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Because the offense has the ball, the defense must react to what the offense does. But the defending team can try to force the offense off balance by setting up specific plays. This section discusses several of these defensive plays.




    After scoring a basket, some teams employ a defensive press. This means that instead of allowing the opponent to bring the ball past midcourt uncontested, the defense puts immediate pressure on the player bringing the ball in from out of bounds, trying to prevent any easy passes. A press quickens the tempo of the game and forces the opponent to play at a faster pace than it would like. If a team forces a turnover using the press, the team that has lost the ball is likely in momentary disarray, creating a scoring opportunity for the team that has forced the turnover. The disadvantage of the press is that it can leave only one defender close to the basket that the team is defending. If the offensive team passes the ball downcourt fast enough, it creates its own easy scoring opportunities.




     A team traps by having two defensive players converge on the ball handler to make it difficult for him or her to move or pass. Teams usually trap in certain specific areas of the floor. A corner of the court is the best place, because the ball handler will be hemmed in on all four sides—on two by the defenders, and on two by the sidelines. Trapping along one sideline also works well.




     The term double-teaming means guarding a single player with two defenders, anywhere on the court. A team will double-team when an opposing player has a distinct advantage. For example, if a forward is particularly good at posting up, the defenders may double-team when he or she gets the ball in a good post-up spot. With two players guarding, the forward may be forced to pass the ball. Putting on the double-team does leave one offensive player unguarded, so if the double-teamed player passes the ball away, the defense must rotate quickly and reestablish its normal defense. Teams can triple-team but generally do not because the play leaves too many offensive players open if the triple-teamed player manages to pass the ball.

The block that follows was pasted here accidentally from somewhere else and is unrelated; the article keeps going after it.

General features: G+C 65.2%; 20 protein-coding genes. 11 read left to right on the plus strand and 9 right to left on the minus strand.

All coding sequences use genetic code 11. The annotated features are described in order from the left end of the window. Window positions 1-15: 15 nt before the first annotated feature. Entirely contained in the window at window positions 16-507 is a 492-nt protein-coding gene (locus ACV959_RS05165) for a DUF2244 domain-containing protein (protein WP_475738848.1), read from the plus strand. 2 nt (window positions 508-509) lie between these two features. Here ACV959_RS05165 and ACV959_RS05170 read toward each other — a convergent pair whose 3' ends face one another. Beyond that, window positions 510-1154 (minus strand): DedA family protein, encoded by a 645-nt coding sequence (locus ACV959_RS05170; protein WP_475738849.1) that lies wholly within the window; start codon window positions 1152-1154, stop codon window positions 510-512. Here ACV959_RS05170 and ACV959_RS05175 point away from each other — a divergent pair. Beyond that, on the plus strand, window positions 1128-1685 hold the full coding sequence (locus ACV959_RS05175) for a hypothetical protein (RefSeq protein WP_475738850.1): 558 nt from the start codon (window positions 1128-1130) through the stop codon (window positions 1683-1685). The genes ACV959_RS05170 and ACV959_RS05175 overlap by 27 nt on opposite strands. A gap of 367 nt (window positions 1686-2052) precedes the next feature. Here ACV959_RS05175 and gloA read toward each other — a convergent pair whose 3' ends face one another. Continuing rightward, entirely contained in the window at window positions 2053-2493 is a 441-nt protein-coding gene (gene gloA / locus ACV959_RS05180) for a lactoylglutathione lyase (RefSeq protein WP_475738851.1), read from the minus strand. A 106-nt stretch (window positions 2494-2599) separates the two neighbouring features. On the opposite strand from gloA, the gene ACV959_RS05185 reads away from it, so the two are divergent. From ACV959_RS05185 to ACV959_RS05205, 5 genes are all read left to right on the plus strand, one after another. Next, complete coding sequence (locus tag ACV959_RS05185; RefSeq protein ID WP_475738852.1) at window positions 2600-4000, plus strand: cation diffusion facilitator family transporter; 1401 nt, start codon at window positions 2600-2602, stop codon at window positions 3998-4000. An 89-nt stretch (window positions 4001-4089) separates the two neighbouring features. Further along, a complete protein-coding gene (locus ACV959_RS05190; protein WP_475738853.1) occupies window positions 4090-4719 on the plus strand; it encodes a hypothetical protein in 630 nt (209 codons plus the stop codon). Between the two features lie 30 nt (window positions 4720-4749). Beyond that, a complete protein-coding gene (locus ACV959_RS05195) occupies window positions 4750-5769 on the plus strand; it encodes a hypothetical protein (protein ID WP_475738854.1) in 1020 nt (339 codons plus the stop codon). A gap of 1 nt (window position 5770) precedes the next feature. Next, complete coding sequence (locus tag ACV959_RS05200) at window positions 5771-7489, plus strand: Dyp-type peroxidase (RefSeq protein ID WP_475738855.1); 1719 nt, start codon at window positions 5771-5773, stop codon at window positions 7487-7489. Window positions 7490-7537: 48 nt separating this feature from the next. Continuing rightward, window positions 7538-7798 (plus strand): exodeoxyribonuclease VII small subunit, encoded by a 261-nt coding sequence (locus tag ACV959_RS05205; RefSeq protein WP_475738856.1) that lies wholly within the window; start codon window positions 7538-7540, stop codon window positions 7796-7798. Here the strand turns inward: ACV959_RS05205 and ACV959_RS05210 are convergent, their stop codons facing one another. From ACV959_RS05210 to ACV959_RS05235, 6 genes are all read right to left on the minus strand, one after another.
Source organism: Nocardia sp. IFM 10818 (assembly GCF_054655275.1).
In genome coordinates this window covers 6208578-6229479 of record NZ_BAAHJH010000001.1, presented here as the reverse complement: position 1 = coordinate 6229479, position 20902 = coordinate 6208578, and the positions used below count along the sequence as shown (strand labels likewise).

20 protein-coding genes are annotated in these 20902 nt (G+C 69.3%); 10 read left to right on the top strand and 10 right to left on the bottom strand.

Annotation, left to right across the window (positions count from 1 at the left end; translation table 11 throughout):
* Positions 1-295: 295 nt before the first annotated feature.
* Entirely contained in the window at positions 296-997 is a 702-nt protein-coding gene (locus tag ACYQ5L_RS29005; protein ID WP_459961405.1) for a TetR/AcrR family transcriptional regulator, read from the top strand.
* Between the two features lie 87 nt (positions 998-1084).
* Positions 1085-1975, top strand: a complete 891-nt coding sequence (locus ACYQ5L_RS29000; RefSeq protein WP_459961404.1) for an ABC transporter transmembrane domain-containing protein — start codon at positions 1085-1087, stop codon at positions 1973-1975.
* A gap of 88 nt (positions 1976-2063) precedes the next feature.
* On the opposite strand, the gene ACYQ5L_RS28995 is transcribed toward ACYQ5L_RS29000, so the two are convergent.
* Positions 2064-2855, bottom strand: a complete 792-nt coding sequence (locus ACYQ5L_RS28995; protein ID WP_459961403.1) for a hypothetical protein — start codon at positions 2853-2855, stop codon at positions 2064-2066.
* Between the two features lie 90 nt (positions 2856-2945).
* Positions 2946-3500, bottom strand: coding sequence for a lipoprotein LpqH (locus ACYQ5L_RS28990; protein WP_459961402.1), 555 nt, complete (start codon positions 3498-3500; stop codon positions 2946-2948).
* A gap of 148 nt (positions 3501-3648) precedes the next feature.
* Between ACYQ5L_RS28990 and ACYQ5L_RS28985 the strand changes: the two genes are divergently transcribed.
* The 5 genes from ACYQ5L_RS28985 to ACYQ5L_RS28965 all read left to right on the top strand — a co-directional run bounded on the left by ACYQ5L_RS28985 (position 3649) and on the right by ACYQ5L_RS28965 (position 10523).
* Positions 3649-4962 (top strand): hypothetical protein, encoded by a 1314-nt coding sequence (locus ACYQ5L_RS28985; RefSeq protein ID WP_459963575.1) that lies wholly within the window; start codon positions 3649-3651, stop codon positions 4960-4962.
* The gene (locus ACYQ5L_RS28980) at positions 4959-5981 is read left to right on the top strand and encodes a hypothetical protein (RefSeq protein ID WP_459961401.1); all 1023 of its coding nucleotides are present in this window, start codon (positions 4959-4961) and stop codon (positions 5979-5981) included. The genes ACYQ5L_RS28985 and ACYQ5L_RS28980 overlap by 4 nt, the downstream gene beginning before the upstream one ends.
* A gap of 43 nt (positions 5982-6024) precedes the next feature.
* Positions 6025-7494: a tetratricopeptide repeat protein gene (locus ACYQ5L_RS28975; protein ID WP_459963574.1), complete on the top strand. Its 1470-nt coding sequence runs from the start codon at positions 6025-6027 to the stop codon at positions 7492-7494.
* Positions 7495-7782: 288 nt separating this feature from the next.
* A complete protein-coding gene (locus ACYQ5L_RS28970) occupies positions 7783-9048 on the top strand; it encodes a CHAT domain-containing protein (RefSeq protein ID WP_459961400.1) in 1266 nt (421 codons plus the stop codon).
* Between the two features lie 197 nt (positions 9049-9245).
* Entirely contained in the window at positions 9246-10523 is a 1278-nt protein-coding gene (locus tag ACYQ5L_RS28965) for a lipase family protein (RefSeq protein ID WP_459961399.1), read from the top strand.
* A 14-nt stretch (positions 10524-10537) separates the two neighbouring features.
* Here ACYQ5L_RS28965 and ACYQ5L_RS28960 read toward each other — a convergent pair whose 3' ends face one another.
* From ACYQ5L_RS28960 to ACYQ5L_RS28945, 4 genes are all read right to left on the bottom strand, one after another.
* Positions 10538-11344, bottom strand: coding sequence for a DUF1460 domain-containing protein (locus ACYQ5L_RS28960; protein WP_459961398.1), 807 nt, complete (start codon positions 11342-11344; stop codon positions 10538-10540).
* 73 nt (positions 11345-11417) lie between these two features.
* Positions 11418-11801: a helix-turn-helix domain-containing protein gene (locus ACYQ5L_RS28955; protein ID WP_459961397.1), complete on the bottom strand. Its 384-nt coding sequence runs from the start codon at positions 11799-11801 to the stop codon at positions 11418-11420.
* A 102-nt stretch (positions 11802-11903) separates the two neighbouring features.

Fouling Intentionally

     Although players generally try to avoid fouls, sometimes they do foul intentionally if they are behind near the end of a close game. They do this because fouling stops the game clock. If the defense can send an offensive player who is not a good free-throw shooter to the foul line, he or she may not make even one of the free throw shots. The defensive team then regains the ball without losing time on the game clock, giving it a better chance to catch up. If the offensive team does make all its free throws, however, the last-ditch strategy of fouling intentionally fails.


Blocking Out

     A team needs to block out on defense just as much as it does on offense, and perhaps more so. If a defensive team does not block out and make rebounds, the offense receives second or third chances to score on missed shots. Blocking out and rebounding on defense also allows a defensive team to start its own fast-break offense, with players running down to the other end of the court and getting open for easy baskets.